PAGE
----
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Malaysia

The clichés “world class diving” and “best dive site in the world” come up a great deal when discussing Sipadan and Mabul, the only oceanic islands in Malaysia. But what is it that gives Sipadan claim to these titles? The secret can be found in the health of the coral, the diversity of marine life, and the conservation efforts from the government and nature lovers.

There are certainly plenty of competitors for the “best diving in Asia” title – Mergui Archipelago, Maldives, Komodo, Raja Ampat – but the Sipadan region is a little slice of ocean off of Malaysia that deserves a mention.

The Quota and Coral

ABOVE: Diver shoots the coral in Sipadan.

The first thing that makes Sipadan unique is the care taken to make sure it isn’t overwhelmed by humans. The resorts vacated in 2005, and the government introduced a quota system in 2006, which permits only 120 visitors to the island and its surrounding reefs per day. The permits area is divided among the 12 dive resorts in the area who then use a rotating system to allocate permits to guests. Guests staying longer than 3 nights have a better chance of obtaining a permit provided they book far enough in advance.

The reefs and marine life are protected by strict no-fishing regulations and only advanced divers or divers with more than 20 dives are permitted to dive. Fewer divers on the reefs means less stress for the coral. Add to this their strict policies on no touching or collecting coral and the dive marshals who shadow and spot check the dive operators, Sipadan is a sustainable dive haven.

ABOVE: Diver with a sea turtle on the Sipadan Barrier Reef.

Forming a wall that drops down to between 600 and 2,000 meters (on the south side of the island), the Sipadan Barrier Reef is the largest Barrier Reef in South East Asia. Set in the Coral Triangle, Sipadan is home to the world’s highest marine biodiversity, all with year round water clarity.

The Biodiversity and Predators

ABOVE: Rare school of humpbacked parrotfish in Sipadan.

Not only are there many different kinds of fish swimming around the reefs of Sipadan, but these fish are also present in large numbers.

Divers are likely to encounter large schools of predator fish like barracuda, jackfish, and trevally mulling around with sunlight lightly reflecting off of their silvery scales. Even the bumphead parrotfish, with its ability of reaching up to 1.3 meters in length, can be seen in massive schools here.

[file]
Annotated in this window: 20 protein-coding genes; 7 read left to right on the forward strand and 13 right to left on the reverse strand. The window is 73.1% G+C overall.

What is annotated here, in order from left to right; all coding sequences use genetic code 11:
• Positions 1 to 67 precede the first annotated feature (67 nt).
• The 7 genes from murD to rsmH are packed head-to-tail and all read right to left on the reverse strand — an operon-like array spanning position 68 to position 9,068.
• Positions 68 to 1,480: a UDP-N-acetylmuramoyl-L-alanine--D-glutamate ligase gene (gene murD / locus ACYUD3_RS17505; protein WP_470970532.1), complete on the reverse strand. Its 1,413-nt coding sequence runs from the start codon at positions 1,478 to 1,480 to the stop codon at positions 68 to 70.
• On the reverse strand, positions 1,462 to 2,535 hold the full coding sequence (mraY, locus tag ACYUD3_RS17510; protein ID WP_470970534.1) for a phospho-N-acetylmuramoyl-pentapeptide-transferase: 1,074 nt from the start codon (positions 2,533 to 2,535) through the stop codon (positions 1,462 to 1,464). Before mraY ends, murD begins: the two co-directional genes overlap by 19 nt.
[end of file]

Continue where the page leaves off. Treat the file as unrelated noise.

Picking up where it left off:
Strong currents around the island bring in larger pelagic animals for cleaning, hunting and mating. Whale sharks, devil rays, leopard and thresher sharks, manta rays, and schools of hammerheads can sometimes be seen swimming among the tropical reef fish. The smaller life around Sipadan is equally exciting, with baby-faced frog fish, spotted harlequin shrimp, the highly toxic blue ring octopus, and colorful nudibraches.

ABOVE: School of jackfish in Sipadan.

The number of butterfly fish present on a reef is indicative of the health of coral; as to be expected, a great number of brightly colored tropical fish are found here, including sweetlips, groupers, and bannerfish.

Sharks, rays, and turtles frequent the cleaning stations around Sipadan where small fish and shrimps clean their shells and teeth, swimming out through the gills once they are done. Keen lovers of underwater life will have likely seen one of Sipadan’s cleaning stations on Blue Planet II, featuring competing turtles looking for the best spot.

The cleaning stations provide divers the opportunity to wait around and observe the behavior of the marine life instead of just swimming around looking for critters to tick off their list. Spending the time to watch the marine life in this fashion increases divers’ chances of witnessing a shark feeding frenzy or even mating displays.

Sipadan offers a smorgasbord of experiences for divers from large pelagic animals lazily gliding by to tiny little critters hiding amongst the crevices in the reefs. It’s not just the best dive site in Malaysia; it belongs among some of the best in the world.